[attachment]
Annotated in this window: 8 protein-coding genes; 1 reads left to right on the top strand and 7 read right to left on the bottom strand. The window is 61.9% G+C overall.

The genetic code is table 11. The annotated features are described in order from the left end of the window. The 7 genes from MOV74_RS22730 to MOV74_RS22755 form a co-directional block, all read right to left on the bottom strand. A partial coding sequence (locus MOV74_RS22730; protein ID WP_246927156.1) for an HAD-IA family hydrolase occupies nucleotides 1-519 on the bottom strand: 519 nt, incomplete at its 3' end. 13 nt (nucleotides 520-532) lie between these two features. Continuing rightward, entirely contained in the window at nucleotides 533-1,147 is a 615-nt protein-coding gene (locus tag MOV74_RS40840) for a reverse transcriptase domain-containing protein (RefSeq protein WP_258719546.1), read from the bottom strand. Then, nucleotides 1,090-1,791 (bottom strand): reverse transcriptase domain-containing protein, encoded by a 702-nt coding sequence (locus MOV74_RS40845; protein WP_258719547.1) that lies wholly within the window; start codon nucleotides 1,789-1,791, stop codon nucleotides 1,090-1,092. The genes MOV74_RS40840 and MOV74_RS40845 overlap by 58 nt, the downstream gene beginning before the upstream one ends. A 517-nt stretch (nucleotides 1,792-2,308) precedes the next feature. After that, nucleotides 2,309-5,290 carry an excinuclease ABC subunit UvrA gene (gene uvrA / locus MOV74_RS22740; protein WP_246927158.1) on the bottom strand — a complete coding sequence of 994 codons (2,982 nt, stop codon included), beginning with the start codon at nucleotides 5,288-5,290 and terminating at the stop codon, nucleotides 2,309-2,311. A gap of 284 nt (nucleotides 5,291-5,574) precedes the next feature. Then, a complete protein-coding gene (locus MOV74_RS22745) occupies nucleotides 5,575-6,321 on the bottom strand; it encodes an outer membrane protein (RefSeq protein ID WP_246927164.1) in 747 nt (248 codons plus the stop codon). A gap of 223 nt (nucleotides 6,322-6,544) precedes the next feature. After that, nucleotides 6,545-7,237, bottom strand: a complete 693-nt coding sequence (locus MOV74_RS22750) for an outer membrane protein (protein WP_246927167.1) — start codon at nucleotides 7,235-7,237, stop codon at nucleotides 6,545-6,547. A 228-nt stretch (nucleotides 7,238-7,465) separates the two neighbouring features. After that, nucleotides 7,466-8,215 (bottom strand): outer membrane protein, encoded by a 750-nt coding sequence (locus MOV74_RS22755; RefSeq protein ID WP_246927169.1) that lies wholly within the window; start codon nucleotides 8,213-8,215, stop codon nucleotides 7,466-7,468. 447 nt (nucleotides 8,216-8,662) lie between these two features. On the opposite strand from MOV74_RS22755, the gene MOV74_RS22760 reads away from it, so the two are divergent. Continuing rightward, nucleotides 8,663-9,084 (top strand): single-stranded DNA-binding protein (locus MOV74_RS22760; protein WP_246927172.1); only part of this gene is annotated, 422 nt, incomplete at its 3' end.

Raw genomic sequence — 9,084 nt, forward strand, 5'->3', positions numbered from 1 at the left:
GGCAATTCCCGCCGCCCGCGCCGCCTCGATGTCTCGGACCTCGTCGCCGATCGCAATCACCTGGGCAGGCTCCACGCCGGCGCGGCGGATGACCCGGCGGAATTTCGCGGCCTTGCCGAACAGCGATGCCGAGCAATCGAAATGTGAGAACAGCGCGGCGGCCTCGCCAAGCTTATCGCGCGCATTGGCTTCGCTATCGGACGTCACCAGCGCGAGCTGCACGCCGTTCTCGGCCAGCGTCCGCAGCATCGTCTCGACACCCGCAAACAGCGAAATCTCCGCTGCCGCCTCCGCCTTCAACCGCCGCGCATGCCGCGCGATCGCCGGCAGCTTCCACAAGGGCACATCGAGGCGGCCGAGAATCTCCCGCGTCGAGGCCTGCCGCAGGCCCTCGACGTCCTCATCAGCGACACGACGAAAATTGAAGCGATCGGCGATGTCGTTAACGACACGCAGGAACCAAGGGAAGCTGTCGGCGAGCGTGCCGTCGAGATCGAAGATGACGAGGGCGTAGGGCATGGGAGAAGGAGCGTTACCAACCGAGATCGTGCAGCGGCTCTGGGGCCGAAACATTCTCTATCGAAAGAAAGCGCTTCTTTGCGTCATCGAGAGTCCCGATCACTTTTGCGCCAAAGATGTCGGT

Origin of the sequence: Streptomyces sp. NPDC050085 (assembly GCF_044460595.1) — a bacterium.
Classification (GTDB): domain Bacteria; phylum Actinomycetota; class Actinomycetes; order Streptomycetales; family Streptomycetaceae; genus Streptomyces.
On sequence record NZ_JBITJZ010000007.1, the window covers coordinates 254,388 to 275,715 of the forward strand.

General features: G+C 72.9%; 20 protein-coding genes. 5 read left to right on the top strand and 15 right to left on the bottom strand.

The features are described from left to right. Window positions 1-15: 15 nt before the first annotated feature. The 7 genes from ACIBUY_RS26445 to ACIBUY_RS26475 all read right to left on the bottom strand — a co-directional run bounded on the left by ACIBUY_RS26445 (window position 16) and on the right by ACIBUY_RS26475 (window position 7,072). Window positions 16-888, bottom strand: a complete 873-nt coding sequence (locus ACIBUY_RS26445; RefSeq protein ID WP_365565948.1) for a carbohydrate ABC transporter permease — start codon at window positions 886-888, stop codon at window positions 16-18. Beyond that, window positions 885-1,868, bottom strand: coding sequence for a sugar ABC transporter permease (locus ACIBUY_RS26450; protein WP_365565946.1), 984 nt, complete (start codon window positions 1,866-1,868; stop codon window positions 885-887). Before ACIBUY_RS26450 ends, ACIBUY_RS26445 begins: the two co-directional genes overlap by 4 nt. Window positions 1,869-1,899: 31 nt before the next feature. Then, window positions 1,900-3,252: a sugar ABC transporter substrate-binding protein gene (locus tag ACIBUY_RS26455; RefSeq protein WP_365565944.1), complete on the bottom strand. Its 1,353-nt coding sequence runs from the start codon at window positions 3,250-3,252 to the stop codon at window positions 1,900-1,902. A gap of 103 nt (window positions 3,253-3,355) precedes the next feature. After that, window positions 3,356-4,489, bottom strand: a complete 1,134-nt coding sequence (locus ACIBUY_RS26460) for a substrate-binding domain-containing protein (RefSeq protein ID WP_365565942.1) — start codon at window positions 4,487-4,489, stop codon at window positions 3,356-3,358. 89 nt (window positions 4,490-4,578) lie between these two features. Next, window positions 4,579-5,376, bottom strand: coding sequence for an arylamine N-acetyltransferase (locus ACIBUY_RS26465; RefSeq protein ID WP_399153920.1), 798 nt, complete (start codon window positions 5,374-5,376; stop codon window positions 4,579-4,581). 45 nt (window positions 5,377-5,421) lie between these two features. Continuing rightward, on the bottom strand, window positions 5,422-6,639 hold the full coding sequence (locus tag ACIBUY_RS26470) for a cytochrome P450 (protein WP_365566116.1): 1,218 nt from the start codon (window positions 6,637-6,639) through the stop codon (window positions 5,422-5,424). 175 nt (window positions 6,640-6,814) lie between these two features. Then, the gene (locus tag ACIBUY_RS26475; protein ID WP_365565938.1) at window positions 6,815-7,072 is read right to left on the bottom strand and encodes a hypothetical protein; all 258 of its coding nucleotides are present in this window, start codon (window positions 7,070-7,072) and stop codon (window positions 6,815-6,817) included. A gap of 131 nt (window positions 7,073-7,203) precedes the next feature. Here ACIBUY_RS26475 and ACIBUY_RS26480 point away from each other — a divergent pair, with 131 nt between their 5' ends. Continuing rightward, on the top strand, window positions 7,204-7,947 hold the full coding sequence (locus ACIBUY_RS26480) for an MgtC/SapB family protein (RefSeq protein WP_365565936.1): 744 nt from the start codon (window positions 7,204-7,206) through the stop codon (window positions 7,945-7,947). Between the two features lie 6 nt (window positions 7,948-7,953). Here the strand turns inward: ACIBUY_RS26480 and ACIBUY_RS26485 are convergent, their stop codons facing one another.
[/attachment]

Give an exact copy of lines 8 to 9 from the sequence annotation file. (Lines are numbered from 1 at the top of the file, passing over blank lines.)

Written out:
General features: G+C 72.9%; 20 protein-coding genes. 5 read left to right on the top strand and 15 right to left on the bottom strand.

The features are described from left to right. Window positions 1-15: 15 nt before the first annotated feature. The 7 genes from ACIBUY_RS26445 to ACIBUY_RS26475 all read right to left on the bottom strand — a co-directional run bounded on the left by ACIBUY_RS26445 (window position 16) and on the right by ACIBUY_RS26475 (window position 7,072). Window positions 16-888, bottom strand: a complete 873-nt coding sequence (locus ACIBUY_RS26445; RefSeq protein ID WP_365565948.1) for a carbohydrate ABC transporter permease — start codon at window positions 886-888, stop codon at window positions 16-18. Beyond that, window positions 885-1,868, bottom strand: coding sequence for a sugar ABC transporter permease (locus ACIBUY_RS26450; protein WP_365565946.1), 984 nt, complete (start codon window positions 1,866-1,868; stop codon window positions 885-887). Before ACIBUY_RS26450 ends, ACIBUY_RS26445 begins: the two co-directional genes overlap by 4 nt. Window positions 1,869-1,899: 31 nt before the next feature. Then, window positions 1,900-3,252: a sugar ABC transporter substrate-binding protein gene (locus tag ACIBUY_RS26455; RefSeq protein WP_365565944.1), complete on the bottom strand. Its 1,353-nt coding sequence runs from the start codon at window positions 3,250-3,252 to the stop codon at window positions 1,900-1,902. A gap of 103 nt (window positions 3,253-3,355) precedes the next feature. After that, window positions 3,356-4,489, bottom strand: a complete 1,134-nt coding sequence (locus ACIBUY_RS26460) for a substrate-binding domain-containing protein (RefSeq protein ID WP_365565942.1) — start codon at window positions 4,487-4,489, stop codon at window positions 3,356-3,358. 89 nt (window positions 4,490-4,578) lie between these two features. Next, window positions 4,579-5,376, bottom strand: coding sequence for an arylamine N-acetyltransferase (locus ACIBUY_RS26465; RefSeq protein ID WP_399153920.1), 798 nt, complete (start codon window positions 5,374-5,376; stop codon window positions 4,579-4,581). 45 nt (window positions 5,377-5,421) lie between these two features. Continuing rightward, on the bottom strand, window positions 5,422-6,639 hold the full coding sequence (locus tag ACIBUY_RS26470) for a cytochrome P450 (protein WP_365566116.1): 1,218 nt from the start codon (window positions 6,637-6,639) through the stop codon (window positions 5,422-5,424). 175 nt (window positions 6,640-6,814) lie between these two features. Then, the gene (locus tag ACIBUY_RS26475; protein ID WP_365565938.1) at window positions 6,815-7,072 is read right to left on the bottom strand and encodes a hypothetical protein; all 258 of its coding nucleotides are present in this window, start codon (window positions 7,070-7,072) and stop codon (window positions 6,815-6,817) included. A gap of 131 nt (window positions 7,073-7,203) precedes the next feature. Here ACIBUY_RS26475 and ACIBUY_RS26480 point away from each other — a divergent pair, with 131 nt between their 5' ends. Continuing rightward, on the top strand, window positions 7,204-7,947 hold the full coding sequence (locus ACIBUY_RS26480) for an MgtC/SapB family protein (RefSeq protein WP_365565936.1): 744 nt from the start codon (window positions 7,204-7,206) through the stop codon (window positions 7,945-7,947). Between the two features lie 6 nt (window positions 7,948-7,953). Here the strand turns inward: ACIBUY_RS26480 and ACIBUY_RS26485 are convergent, their stop codons facing one another.